The effect of interfacial adhesion on the buckling-based mechanical characterization of materials has been elucidated and practical guides for the correct measurement of the modulus by the buckling method have been given accordingly. When a stiff film on a compliant substrate is compressed, the film buckles into well-ordered sinusoidal surface undulations, over a large area, for the case of good interfacial adhesion and the resulting modulus value agrees well with that observed via the microtensile test. On the other hand, the modulus value obtained from the buckling measurement deviates significantly from that of the microtensile method for the case of poor interfacial adhesion. The nanoscale interface debonds in the poor adhesion case and led to the reduction of effective sample dimension, and this finite width effect has been found to be the reason for the observed discrepancy. Furthermore, simple ways to avoid or reduce the adhesion-related artefacts in the buckling method have been demonstrated. Although the well-known PS/PDMS system has been used in the present work, due to its simplicity to control the interfacial adhesion simply by changing the mixing ratio of PDMS substrate, we believe that the present results should bear the same importance in any other buckling system. Therefore, great care should be taken when one uses or reports the mechanical properties of a material obtained from the buckling method, as well as in studies of physics and mechanics for a given buckling system.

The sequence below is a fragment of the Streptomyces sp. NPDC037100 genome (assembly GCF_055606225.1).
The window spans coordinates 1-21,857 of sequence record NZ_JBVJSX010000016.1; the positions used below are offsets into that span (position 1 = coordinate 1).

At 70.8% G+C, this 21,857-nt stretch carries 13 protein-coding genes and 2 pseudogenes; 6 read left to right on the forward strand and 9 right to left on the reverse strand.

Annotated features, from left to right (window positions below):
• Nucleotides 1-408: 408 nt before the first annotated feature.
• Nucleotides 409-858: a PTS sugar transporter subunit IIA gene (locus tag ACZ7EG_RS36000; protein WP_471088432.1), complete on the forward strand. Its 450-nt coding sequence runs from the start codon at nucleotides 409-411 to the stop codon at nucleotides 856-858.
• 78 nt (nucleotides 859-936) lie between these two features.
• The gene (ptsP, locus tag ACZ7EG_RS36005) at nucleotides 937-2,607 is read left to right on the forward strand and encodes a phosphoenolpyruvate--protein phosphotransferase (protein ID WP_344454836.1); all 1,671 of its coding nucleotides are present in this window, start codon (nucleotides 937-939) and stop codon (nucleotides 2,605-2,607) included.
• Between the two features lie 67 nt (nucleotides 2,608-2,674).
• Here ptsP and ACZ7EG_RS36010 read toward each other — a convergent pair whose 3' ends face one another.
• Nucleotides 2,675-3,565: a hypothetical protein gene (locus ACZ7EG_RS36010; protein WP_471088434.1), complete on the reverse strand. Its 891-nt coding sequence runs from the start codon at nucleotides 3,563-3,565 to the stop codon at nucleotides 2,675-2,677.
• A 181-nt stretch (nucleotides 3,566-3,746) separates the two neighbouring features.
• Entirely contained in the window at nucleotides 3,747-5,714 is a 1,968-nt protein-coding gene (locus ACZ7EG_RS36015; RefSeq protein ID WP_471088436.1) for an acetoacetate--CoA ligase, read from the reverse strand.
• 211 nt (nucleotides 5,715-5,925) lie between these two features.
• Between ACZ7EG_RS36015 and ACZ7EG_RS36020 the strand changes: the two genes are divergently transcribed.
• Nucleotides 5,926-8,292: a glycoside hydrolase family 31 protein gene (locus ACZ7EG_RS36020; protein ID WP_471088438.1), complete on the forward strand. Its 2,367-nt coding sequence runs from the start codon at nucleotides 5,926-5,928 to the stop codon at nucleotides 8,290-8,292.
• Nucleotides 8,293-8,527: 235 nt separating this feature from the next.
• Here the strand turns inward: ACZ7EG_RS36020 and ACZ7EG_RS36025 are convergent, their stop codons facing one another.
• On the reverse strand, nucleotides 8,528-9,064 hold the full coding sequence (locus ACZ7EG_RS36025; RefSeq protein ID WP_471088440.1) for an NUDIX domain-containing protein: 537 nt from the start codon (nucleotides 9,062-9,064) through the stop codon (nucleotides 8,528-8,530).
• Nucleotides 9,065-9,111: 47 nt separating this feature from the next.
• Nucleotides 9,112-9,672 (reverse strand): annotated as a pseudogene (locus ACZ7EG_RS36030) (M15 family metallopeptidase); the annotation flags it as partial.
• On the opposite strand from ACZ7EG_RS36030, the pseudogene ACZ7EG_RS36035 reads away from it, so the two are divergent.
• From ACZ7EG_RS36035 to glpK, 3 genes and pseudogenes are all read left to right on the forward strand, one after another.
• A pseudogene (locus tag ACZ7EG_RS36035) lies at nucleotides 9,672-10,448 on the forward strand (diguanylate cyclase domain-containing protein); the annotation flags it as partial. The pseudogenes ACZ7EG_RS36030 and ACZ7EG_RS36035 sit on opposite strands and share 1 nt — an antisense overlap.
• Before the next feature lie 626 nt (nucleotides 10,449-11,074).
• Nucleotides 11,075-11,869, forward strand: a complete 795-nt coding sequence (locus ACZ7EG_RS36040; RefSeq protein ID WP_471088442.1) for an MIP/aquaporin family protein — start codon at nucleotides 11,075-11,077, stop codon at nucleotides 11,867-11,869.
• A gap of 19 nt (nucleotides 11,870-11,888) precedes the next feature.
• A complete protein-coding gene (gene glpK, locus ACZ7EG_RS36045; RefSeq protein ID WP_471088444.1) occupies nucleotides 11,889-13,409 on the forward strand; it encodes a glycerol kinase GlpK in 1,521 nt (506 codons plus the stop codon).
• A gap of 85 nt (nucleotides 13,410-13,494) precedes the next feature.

All Science Journal Classification (ASJC) codes
- Chemical Engineering(all)